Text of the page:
This next sentence kills me, "Craig said that in his interpretation of the Bible’s teachings about death, a person’s soul is separated from their body when they die, leaving them as a spiritual, not physical, being." BINGO! We have a winner! Quote, "IN HIS INTERPRETATION..." I now refer you back to the previous paragraph about "critical thinking". If you were to follow statement number 2 ("his interpretation"), then statement number 1 ("critical thinking faculties") becomes an oxymoron. Wow. He's not the brightest bulb in the box is he? At the least, he's an unwitting hypocrite.

"Craig said that in his view, heaven and hell haven’t necessarily occurred yet, and won’t until the “end times” conclude..." Ok, from his and other Christian's viewpoints, I concur (to a point) on this one. The problem with the statement though is it being "in his view". Exactly! HIS view.

The article goes on, "He posited that Burpo and others might have experienced a God-given mental projection, but that they are not actually experiencing heaven as a literal place, nor are they seeing embodied spirits." And who exactly is he to determine who or what these people are seeing?? Was he there, inside their experience? Did he see and experience what they did, as they did? No. He's "positing" from his view, which is full of personal prejudices honed over years of his experiences that are only based upon having never experienced a "near-death experience". Which means his views are null and void.

"Instead, he believes that (they) are seeing disembodied spirits who are in a waiting place called “paradise.” There it is again, "he believes". Ugh. Really? Wow, you know what I believe? I believe this is a blowhard who wants his 15 minutes in the limelight, but like most others like him, he can't hold up his end of the argument.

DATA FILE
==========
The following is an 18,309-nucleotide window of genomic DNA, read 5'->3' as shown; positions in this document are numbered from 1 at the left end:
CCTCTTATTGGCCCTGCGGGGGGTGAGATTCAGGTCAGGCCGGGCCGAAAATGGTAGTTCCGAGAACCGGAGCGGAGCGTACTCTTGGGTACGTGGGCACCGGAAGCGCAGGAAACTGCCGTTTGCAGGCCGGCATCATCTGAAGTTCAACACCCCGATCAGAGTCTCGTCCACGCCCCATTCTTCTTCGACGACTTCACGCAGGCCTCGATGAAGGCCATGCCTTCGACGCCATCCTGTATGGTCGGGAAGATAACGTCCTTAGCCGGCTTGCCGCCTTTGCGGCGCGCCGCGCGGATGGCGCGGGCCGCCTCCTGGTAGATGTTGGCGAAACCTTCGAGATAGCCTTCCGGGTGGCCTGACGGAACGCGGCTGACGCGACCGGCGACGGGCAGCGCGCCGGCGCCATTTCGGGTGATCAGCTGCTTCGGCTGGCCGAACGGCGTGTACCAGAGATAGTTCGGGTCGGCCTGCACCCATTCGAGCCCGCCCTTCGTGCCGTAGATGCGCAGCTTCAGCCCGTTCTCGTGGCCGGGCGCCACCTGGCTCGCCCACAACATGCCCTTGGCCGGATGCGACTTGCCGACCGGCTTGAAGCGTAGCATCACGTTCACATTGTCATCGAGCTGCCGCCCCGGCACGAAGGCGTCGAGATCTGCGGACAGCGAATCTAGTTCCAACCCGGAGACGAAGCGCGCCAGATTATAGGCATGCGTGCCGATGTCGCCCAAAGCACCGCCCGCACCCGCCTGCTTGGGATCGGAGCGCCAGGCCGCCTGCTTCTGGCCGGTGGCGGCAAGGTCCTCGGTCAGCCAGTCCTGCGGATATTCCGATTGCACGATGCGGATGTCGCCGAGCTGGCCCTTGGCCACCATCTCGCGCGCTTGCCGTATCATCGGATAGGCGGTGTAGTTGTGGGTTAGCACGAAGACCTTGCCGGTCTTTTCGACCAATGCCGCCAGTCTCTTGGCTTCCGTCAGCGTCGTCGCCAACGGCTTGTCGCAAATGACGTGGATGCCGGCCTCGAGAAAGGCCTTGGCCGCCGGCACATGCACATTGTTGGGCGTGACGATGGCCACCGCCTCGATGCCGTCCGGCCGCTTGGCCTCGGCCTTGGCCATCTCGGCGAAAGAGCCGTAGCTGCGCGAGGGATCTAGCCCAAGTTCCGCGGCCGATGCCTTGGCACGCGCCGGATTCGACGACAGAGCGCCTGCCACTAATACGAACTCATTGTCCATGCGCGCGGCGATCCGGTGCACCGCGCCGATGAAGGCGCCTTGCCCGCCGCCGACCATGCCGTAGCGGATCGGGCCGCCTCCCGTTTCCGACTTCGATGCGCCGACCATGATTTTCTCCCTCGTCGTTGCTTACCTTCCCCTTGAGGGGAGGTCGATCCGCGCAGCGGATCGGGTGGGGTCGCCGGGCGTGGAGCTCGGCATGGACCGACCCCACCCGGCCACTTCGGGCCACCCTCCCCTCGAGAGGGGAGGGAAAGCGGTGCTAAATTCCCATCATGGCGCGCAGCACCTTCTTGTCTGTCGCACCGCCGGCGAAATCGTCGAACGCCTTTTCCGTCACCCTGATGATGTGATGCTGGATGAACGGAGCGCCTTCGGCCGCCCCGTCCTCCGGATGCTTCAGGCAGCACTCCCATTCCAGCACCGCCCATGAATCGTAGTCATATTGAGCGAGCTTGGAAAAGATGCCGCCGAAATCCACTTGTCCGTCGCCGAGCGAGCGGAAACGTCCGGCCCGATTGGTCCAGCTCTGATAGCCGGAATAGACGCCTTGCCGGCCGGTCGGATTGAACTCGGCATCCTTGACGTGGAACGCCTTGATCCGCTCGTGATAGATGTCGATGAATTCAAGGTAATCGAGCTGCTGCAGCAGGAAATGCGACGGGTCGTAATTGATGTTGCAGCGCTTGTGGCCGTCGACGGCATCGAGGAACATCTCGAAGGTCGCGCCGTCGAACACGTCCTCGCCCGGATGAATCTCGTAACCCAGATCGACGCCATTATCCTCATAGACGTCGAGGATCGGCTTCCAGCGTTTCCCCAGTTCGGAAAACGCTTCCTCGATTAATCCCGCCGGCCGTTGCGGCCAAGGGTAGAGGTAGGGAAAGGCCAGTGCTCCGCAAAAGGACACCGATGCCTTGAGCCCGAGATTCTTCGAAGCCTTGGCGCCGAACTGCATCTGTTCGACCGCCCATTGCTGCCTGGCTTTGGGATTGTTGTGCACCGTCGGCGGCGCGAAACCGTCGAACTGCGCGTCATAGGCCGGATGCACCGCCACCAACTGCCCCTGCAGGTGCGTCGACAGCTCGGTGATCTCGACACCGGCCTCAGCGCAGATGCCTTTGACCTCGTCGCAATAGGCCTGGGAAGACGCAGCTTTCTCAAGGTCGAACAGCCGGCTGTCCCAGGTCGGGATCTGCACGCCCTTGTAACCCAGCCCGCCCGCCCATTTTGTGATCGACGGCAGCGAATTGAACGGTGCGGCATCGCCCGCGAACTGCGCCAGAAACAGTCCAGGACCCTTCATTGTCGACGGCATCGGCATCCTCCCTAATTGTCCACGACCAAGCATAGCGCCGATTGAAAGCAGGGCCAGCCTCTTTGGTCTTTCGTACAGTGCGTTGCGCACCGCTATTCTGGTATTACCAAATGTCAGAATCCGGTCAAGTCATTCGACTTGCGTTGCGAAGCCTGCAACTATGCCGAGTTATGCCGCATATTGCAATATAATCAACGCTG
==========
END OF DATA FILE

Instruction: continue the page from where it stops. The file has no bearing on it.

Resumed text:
"Paradise and its oppositional locality — hades — precede heaven and hell and are the spiritual realms where believers reside until they are reunited with their bodies at the end of times, he said." Ooookaaaaay! Wow. Whatever. I really can't find words to express my awe of the stupidity of that statement.

" the end of the world, on judgement day, God would raise the bodies of the dead and the souls would be reunited with …supernatural bodies.

From there it goes on to say, "That in mind, the philosopher said that Burpo and others might have actually seen projections of the spirits — images that God was allowing. What we cannot say as Christians is that [Burpo] was literally seeing his grandfather in a physical sense, because his [deceased] grandfather doesn’t have his body,” he continued. “You don’t go to heaven when you die. That sounds jarring … you don’t go to heaven or hell until after the resurrection.”

Ok, let me get this straight. God is only "allowing" people to see their dead relatives as "projections", but they're not really there because God hasn't given them their "spiritual body" yet. OMG WTF does he think that "projection" is, if not their "spiritual body"? What a bunch of convoluted twisted nonsense. He needs to take a course in critical thinking, because he has none.

This next statement is really good! "...he’s hoping to advance a positive and sympathetic look at stories like Burpos to help people realize that some digging and clarifying needs to be done to bring the stories in compliance with Christian teaching." Wow, there's that dictatorial bullshit again, "in compliance"? Seriously?? Holy shit. I mean, really? Un-fucking-believable.